Complete Communications Engineering

CAST-128, also known as CAST5, is a block cipher used in a number of products, notably as the default cipher in some versions of GNU Privacy Guard (GPG) and Pretty Good Privacy (PGP) systems. It has also been approved for Canadian government use by the Communications Security Establishment. CAST-128 was created in 1996 by Carlisle Adams and Stafford Tavares. Howard Heys and Michael Wiener also contributed to the design.

CAST-128 is a 12- or 16-round Feistel network with a 64-bit block size and a key size of between 40 and 128 bits (but only in 8-bit increments). The full 16 rounds are used when the key size is longer than 80 bits. Components include large 8 x 32-bit S-boxes based on bent functions, key-dependent rotations, modular addition and subtraction, and XOR operations. There are three alternating types of round function, but they are similar in structure and differ only in the choice of the exact operation (addition, subtraction or XOR) at various points.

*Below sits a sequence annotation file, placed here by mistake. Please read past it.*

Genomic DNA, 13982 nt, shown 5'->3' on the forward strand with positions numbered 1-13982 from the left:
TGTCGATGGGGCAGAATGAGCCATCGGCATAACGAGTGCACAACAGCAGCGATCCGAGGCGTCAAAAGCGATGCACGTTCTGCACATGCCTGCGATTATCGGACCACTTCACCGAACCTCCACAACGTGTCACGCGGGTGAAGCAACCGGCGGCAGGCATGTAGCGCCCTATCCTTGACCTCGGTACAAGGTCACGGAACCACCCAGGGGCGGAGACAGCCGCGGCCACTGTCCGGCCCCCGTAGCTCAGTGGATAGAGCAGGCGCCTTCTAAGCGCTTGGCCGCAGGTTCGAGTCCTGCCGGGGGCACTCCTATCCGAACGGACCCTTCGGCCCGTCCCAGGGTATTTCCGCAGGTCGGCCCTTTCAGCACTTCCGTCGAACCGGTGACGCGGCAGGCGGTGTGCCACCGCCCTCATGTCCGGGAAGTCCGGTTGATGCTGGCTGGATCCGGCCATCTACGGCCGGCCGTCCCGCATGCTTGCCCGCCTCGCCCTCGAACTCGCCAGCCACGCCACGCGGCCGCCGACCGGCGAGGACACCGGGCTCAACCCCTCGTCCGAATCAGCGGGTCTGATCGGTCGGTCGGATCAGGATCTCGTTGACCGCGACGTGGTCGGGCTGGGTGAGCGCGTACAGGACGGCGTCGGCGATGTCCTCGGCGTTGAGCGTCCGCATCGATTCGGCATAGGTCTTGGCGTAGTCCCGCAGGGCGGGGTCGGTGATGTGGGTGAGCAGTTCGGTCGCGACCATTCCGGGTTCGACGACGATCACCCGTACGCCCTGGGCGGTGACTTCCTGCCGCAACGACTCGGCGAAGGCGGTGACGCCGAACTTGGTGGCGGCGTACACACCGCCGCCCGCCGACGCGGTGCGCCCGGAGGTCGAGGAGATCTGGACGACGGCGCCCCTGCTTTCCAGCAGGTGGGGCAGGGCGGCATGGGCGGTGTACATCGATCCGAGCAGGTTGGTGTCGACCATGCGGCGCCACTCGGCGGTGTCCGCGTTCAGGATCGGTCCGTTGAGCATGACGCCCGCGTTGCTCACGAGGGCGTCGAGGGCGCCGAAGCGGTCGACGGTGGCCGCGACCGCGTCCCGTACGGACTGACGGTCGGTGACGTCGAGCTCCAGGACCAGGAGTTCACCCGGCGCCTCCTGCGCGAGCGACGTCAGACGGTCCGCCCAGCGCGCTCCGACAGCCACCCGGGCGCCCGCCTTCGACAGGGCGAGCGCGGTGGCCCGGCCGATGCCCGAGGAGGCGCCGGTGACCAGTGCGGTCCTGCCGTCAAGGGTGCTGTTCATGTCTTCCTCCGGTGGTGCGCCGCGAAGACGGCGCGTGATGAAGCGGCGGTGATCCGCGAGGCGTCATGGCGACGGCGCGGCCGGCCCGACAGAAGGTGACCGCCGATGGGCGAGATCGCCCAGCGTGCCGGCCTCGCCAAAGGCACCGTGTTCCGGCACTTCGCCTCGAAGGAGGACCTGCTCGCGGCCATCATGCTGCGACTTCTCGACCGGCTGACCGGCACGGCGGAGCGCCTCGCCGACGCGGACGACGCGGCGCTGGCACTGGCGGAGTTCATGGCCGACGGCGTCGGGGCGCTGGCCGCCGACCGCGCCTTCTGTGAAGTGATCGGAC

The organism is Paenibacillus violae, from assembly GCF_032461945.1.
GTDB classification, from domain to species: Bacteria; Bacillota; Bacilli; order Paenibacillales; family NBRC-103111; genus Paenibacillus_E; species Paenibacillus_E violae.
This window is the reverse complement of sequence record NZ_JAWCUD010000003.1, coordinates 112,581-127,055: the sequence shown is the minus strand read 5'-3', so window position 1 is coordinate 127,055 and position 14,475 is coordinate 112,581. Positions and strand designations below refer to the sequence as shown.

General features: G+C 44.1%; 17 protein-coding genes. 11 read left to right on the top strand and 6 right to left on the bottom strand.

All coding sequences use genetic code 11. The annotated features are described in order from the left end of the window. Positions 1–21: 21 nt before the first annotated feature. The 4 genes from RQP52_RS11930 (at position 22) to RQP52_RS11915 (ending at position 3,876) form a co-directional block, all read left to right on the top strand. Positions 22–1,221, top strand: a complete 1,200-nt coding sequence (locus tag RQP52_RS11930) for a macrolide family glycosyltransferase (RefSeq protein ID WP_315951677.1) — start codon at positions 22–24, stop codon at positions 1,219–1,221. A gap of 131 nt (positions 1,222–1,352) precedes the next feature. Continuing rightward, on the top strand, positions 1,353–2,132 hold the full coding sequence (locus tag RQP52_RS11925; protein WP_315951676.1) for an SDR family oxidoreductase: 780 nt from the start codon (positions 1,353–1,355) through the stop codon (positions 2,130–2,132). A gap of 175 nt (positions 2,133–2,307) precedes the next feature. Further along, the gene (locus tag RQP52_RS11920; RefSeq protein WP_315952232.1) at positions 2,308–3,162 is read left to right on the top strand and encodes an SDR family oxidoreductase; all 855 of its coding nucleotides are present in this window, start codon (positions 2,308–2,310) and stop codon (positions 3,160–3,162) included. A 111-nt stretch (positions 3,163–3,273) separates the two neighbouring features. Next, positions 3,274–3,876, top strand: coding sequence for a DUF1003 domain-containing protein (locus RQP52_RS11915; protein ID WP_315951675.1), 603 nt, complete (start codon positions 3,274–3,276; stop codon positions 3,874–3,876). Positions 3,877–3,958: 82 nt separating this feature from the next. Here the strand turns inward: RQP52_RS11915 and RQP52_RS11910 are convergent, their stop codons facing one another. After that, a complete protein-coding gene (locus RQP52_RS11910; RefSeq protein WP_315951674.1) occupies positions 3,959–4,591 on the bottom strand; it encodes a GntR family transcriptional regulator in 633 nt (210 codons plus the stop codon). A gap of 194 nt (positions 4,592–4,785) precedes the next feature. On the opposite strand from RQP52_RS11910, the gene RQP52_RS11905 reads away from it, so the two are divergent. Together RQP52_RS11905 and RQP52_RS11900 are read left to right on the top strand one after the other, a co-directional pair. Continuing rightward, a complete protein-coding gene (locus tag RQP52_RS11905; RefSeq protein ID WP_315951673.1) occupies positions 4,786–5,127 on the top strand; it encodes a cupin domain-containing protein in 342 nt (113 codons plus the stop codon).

CAST-256, also known as CAST6, was derived from CAST-128 and published in June 1998. It was submitted as a candidate for the Advanced Encryption Standard (AES), however it was not among the five AES finalists.CAST-256 uses the same elements as CAST-128, including S-boxes, but is adapted for a block size of 128 bits – twice the size of its 64-bit predecessor. Acceptable key sizes are 128, 160, 192, 224 or 256 bits. CAST-256 is composed of 48 rounds, sometimes described as 12 “quad-rounds”, arranged in a generalized Feistel network.

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